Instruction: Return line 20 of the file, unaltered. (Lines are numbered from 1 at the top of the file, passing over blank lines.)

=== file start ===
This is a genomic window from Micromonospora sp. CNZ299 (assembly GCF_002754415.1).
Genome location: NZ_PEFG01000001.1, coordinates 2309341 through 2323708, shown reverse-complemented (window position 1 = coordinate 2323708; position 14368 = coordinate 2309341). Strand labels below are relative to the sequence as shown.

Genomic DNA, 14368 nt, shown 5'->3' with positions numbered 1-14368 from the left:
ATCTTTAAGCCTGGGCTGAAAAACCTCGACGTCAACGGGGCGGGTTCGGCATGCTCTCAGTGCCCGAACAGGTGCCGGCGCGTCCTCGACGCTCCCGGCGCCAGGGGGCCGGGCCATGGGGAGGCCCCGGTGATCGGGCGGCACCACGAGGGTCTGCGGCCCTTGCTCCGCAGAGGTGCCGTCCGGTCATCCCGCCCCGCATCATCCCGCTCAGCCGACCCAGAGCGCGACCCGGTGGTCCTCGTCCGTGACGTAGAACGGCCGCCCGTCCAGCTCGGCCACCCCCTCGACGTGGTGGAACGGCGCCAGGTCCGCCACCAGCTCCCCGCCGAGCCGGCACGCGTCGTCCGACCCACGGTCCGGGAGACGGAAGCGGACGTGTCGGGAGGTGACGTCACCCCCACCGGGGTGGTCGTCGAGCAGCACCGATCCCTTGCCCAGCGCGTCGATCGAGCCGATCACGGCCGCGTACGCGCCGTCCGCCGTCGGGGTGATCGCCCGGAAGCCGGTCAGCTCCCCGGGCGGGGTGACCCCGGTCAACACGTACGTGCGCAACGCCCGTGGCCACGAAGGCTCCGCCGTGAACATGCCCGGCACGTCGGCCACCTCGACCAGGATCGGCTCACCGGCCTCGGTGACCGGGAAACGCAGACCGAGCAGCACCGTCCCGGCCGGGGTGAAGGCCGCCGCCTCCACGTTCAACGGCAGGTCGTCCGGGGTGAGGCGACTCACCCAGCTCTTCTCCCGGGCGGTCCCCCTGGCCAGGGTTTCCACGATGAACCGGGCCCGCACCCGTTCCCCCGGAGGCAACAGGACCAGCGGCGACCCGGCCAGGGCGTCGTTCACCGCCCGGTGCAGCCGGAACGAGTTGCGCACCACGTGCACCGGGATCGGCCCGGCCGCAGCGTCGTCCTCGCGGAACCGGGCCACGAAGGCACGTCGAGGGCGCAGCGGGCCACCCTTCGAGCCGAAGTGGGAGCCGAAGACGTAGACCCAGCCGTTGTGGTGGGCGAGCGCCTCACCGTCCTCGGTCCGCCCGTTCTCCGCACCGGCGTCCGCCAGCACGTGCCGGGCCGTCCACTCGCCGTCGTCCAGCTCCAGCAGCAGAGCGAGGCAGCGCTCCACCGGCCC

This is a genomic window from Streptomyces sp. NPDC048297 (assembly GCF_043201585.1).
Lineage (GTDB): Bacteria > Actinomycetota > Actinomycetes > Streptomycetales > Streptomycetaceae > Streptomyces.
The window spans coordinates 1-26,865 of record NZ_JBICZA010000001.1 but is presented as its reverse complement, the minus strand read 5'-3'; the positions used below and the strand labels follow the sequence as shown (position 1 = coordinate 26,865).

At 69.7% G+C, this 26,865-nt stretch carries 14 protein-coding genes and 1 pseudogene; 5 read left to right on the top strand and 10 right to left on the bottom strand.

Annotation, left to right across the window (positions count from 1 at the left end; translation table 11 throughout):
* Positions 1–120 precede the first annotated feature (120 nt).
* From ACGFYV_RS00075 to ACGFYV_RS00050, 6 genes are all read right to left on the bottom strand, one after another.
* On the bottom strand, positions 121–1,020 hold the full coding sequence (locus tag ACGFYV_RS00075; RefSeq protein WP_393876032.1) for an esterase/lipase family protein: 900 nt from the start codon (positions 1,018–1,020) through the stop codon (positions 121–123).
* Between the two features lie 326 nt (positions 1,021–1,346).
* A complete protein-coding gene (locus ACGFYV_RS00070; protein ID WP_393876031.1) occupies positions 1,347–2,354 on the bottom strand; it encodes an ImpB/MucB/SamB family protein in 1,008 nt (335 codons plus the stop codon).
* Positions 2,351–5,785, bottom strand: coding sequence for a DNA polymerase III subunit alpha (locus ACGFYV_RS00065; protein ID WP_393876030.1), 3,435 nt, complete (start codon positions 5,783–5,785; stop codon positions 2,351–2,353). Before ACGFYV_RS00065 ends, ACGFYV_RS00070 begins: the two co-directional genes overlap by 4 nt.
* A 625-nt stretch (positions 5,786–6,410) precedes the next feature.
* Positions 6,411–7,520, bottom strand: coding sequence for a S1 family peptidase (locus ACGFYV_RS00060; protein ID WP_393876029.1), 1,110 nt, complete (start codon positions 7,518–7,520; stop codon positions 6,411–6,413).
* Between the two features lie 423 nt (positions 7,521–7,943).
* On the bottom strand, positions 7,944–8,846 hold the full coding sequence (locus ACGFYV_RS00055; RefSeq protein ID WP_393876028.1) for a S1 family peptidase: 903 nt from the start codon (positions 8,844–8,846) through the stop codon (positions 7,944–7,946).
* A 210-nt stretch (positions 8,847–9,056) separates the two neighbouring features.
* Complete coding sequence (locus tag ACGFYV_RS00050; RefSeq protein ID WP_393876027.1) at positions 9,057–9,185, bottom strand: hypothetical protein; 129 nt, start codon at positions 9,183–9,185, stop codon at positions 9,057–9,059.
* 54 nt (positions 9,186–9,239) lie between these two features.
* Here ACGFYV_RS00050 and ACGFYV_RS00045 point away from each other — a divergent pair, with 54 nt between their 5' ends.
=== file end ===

* A 210-nt stretch (positions 8,847–9,056) separates the two neighbouring features.